Increasingly, animal rights activists are targeting farming operations with undercover video stings designed to generate maximum media attention, warns LeClairRyan shareholder David L. Cook, writing in recent editions of Dairy Business magazine.
He says, however, farmers can take steps to exclude infiltrators in the first place and if there is a breach, take legal and other steps to fight back.
“Since 2005, more than two dozen undercover videos have been released in more than 10 states relating to animal agriculture,” explains Cook, who represents farmers in the northeastern U.S. from his office in Rochester, NY. “These operations use shock and sensationalism to gain media coverage and, ultimately, impact public opinion and disrupt markets.”
Cook says a good defense starts with the hiring process. A resume without an agricultural background could provide a signal that the applicant is an undercover plant. “It is perfectly appropriate and legal to ask in an employment interview or an application if a prospective employee is a member of or supports animal rights organizations,” he writes. “In addition, agricultural employers should require all employees to sign a non-disclosure and confidentiality agreement which includes a prohibition against taking or distributing photographs or video of any aspect of their employment.”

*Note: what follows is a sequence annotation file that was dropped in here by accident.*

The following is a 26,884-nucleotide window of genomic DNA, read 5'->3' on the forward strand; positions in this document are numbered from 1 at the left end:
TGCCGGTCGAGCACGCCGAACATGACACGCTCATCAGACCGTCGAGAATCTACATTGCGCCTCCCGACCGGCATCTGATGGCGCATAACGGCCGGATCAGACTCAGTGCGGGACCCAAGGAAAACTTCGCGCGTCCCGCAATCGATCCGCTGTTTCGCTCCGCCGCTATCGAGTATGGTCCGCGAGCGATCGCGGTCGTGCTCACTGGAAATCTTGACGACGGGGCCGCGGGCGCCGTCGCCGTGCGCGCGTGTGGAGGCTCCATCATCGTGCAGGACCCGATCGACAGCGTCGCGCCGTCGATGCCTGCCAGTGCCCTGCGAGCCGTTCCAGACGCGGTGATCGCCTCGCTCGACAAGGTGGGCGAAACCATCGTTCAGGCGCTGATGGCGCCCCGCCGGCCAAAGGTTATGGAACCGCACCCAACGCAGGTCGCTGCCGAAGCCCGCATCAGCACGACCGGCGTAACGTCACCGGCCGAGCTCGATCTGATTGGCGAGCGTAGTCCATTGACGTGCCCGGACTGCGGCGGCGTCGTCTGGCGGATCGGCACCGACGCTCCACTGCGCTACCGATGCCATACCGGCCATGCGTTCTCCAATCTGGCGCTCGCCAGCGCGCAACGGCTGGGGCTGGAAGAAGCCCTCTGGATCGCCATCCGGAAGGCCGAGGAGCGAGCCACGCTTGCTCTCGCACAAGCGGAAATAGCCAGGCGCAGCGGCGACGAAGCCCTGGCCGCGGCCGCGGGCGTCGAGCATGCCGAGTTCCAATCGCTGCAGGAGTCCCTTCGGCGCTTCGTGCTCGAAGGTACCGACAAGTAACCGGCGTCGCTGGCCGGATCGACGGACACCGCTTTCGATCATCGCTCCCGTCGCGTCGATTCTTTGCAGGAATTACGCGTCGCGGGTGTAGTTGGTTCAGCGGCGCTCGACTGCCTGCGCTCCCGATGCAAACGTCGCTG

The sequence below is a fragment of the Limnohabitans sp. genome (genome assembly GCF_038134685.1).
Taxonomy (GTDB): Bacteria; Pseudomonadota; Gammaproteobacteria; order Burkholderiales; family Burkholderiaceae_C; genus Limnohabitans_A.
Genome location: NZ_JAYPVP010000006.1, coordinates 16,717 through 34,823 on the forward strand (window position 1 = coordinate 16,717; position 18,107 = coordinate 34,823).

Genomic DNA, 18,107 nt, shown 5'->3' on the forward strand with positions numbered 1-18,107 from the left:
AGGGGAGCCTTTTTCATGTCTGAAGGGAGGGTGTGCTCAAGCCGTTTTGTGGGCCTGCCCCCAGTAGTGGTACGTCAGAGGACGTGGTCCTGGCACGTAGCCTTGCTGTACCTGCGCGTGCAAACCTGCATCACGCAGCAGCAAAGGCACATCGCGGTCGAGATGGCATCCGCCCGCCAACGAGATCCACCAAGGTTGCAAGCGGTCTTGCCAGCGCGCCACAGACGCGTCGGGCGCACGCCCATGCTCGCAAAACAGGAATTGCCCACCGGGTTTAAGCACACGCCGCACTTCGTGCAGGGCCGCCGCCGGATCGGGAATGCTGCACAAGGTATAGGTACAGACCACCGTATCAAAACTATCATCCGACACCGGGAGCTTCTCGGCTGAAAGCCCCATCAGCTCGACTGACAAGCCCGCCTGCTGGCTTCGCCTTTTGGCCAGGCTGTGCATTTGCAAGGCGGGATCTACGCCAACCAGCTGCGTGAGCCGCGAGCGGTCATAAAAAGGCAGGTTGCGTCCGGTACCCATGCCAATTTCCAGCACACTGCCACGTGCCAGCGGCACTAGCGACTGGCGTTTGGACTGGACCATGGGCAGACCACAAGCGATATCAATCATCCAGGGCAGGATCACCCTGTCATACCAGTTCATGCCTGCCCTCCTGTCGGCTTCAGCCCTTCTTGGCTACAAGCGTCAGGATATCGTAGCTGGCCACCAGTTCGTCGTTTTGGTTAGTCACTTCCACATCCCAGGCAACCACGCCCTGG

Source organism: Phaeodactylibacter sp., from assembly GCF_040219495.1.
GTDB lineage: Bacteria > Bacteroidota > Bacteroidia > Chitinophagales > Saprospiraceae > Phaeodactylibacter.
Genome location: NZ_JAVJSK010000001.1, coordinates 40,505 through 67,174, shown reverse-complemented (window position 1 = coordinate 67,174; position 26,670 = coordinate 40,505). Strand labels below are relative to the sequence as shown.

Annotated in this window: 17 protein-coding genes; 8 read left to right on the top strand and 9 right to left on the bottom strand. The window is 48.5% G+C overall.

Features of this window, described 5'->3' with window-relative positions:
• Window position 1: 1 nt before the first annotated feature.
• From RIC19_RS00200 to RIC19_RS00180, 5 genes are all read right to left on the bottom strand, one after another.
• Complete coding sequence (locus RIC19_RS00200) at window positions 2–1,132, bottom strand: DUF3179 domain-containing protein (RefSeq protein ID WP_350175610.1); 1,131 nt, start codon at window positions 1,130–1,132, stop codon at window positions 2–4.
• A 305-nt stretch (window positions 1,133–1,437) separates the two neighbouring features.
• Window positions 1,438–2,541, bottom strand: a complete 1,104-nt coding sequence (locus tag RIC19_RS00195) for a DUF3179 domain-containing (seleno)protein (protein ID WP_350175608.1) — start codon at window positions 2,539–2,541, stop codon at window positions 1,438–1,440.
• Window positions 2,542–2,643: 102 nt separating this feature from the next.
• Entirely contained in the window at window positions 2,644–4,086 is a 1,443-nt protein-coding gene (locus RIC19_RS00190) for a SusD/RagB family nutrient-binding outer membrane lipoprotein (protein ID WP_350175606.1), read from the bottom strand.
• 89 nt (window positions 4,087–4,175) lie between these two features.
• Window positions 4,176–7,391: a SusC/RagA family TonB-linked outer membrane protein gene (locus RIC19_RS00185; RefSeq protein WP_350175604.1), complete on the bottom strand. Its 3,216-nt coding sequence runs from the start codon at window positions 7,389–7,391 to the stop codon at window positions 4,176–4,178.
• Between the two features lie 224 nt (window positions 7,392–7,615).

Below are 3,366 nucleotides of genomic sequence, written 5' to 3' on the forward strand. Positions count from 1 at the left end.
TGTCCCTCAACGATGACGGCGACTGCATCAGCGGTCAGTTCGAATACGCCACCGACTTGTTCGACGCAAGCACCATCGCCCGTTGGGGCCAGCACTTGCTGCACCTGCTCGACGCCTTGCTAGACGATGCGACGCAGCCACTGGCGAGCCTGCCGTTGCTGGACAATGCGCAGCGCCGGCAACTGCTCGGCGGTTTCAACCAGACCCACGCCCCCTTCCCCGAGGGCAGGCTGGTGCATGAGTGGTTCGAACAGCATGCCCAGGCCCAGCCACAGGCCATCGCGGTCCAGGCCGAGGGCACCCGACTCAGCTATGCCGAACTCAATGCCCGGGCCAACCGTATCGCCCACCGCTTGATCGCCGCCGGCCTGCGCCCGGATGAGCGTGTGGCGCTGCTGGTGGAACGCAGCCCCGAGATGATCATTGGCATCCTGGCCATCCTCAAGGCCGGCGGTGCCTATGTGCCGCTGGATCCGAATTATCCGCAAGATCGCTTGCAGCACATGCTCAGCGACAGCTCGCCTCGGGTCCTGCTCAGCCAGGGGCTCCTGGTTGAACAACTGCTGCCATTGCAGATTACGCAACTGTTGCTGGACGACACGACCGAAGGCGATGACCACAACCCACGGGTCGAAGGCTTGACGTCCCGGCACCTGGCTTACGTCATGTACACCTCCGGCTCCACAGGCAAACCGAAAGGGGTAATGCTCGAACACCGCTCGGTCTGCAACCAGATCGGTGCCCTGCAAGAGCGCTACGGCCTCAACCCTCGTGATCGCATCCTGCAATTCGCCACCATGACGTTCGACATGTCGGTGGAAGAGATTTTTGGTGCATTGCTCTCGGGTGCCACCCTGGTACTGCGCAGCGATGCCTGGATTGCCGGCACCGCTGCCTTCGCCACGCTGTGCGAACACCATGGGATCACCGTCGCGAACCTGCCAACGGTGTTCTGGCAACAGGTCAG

Violators should be dismissed, which should be legal in most states. Protect your operation with security and surveillance systems. Employees should report co-workers who are making videos, taking pictures or otherwise not following established policies and principles.
If targeted, an attorney should interview all employees who have been in association with the undercover employee.
“Immediately contact your veterinarian and ensure that all records are up to date and can be provided to law enforcement, if necessary,” he says. Remember the burden of proof is on the government to prove a criminal act has been committed.
Proactively dealing with law enforcement increases your chances of demonstrating that no violation of the animal cruelty laws has taken place, avoiding prosecution altogether, Cook says.
“The take-home point is that in the face of a crisis brought on by an undercover operation, do not panic and succumb to activist pressure,” he says.
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